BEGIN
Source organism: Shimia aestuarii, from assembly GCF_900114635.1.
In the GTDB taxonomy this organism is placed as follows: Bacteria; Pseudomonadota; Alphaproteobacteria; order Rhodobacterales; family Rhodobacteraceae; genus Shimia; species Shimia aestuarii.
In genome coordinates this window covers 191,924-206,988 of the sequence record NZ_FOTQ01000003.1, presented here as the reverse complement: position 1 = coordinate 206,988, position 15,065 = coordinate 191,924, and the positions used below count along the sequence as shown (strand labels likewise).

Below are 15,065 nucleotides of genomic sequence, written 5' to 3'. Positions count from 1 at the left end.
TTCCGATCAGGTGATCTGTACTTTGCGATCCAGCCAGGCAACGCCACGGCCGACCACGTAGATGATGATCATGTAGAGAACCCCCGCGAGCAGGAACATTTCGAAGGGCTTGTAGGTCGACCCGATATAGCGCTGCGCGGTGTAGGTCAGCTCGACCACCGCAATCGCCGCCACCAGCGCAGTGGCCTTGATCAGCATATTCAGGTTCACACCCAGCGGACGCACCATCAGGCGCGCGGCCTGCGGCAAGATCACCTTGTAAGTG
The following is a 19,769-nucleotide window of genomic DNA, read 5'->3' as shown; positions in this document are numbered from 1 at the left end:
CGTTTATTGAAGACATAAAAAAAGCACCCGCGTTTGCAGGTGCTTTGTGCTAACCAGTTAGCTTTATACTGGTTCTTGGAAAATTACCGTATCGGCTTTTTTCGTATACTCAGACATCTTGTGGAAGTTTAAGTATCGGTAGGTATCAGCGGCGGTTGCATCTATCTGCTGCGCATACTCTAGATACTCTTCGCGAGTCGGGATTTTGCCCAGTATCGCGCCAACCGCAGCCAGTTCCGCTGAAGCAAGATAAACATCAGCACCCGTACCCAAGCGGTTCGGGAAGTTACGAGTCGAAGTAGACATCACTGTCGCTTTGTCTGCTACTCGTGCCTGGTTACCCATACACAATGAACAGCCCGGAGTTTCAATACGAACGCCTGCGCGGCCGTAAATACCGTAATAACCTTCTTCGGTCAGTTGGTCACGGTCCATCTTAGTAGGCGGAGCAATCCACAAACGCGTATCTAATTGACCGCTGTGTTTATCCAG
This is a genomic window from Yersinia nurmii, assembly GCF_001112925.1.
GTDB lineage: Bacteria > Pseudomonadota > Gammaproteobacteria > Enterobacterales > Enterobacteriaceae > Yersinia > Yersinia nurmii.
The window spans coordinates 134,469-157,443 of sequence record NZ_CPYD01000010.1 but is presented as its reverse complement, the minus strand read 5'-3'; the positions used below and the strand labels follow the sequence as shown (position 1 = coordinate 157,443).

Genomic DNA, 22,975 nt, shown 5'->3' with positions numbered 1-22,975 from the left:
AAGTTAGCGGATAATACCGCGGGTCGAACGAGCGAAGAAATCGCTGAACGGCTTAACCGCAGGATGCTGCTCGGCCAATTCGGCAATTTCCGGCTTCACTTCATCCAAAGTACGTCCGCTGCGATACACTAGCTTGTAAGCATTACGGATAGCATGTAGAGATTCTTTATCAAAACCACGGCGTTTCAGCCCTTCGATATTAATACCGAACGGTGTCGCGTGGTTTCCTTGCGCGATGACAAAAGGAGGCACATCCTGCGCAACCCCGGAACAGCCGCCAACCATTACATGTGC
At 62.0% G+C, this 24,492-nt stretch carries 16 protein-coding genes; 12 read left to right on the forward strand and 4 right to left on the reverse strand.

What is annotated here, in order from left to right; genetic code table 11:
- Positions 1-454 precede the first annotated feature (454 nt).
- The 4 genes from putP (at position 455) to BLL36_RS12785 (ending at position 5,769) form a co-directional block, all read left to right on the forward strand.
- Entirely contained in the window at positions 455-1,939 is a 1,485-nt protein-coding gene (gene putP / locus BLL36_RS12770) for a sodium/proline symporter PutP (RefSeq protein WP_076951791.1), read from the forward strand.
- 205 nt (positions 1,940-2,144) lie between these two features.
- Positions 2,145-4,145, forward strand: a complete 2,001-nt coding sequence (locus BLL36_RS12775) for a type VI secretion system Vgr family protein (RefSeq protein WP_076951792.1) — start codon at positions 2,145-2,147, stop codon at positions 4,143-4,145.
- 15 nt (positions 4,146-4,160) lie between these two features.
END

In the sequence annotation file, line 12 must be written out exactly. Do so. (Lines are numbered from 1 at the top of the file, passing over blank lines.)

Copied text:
AAGTTAGCGGATAATACCGCGGGTCGAACGAGCGAAGAAATCGCTGAACGGCTTAACCGCAGGATGCTGCTCGGCCAATTCGGCAATTTCCGGCTTCACTTCATCCAAAGTACGTCCGCTGCGATACACTAGCTTGTAAGCATTACGGATAGCATGTAGAGATTCTTTATCAAAACCACGGCGTTTCAGCCCTTCGATATTAATACCGAACGGTGTCGCGTGGTTTCCTTGCGCGATGACAAAAGGAGGCACATCCTGCGCAACCCCGGAACAGCCGCCAACCATTACATGTGC